Dutch licenses for definitive dual use exports (there are also temporarily exports for trade shows, used by external parties etc.) were valued € 11 billion in the period Jan-Jul 2021. Of this Category 5 took 6 per cent, that is € 642 million, more than the total average of military exports in the same time span. The list of category 5 clients is wide ranging, it includes countries in the North and the Global South (see map, note that reporting for EU and NATO (+ Australia, Japan, New-Zealand, and Switzerland) is exceptional, covering a large part of the globe).
Information technology became mainstream news this year when the activities of Israeli company NSO were spotlighted. The company sold its knowledge and technology to regimes which used it to spy on opposition, human rights activists and journalists. The current levels of information technology makes it a dangerous weapon in the hands of despots, security services and the like. In the EU dual-use policy code 5A001j deals with surveillance systems or equipment, the interception of data. Control is essential and the EU policy on dual use states among more on cyber surveillance:
1. This authorisation does not authorise the export of items where … the items in question are or may be intended, in their entirety or in part: … for use in connection with a violation of human rights, democratic principles or the freedom of expression as defined by the Charter of Fundamental Rights of the European Union, by using interception technologies and digital data transfer devices for monitoring mobile phones and text messages and targeted surveillance of Internet use (e.g. via Monitoring Centres and Lawful Interception Gateways).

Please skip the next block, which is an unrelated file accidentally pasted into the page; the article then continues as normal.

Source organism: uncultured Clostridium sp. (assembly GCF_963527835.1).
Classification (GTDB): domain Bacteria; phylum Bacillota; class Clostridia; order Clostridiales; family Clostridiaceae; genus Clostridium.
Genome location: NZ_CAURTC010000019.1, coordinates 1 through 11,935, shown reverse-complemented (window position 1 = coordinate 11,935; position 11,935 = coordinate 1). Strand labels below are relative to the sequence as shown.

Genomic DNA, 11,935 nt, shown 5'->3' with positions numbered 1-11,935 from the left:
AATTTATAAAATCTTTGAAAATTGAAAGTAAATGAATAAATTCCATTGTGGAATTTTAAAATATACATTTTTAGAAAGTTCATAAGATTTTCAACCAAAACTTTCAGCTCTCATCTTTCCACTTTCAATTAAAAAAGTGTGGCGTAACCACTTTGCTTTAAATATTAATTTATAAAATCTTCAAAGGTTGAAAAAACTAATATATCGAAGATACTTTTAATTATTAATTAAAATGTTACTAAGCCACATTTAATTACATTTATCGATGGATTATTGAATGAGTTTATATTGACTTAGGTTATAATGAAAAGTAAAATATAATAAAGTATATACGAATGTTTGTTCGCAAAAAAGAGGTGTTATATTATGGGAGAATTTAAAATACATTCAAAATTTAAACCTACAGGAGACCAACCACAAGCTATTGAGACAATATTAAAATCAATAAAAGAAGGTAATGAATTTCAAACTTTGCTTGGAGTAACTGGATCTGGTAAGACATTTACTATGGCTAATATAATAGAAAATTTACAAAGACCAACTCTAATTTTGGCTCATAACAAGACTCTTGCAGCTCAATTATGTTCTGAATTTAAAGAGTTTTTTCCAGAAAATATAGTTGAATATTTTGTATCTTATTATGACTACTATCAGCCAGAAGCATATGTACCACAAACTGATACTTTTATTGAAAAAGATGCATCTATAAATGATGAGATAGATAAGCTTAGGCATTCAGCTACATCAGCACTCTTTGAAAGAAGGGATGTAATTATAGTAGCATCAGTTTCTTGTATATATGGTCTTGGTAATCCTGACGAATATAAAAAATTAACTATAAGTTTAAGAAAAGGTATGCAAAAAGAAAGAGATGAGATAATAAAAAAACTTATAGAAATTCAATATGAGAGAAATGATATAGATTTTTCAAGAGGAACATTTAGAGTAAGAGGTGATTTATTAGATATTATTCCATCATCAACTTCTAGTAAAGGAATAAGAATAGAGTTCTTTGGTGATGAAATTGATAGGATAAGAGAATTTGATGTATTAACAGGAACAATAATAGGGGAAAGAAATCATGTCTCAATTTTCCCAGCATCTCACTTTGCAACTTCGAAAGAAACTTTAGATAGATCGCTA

The receiver of the technology makes a major difference. The EU names a few potential clients such as military, paramilitary, police, intelligence, surveillance end-use, other security end-use by the government, entities acting on behalf of the government. Mobile Phone provider or a secret services as end user can make world of difference (although both must be watched with care).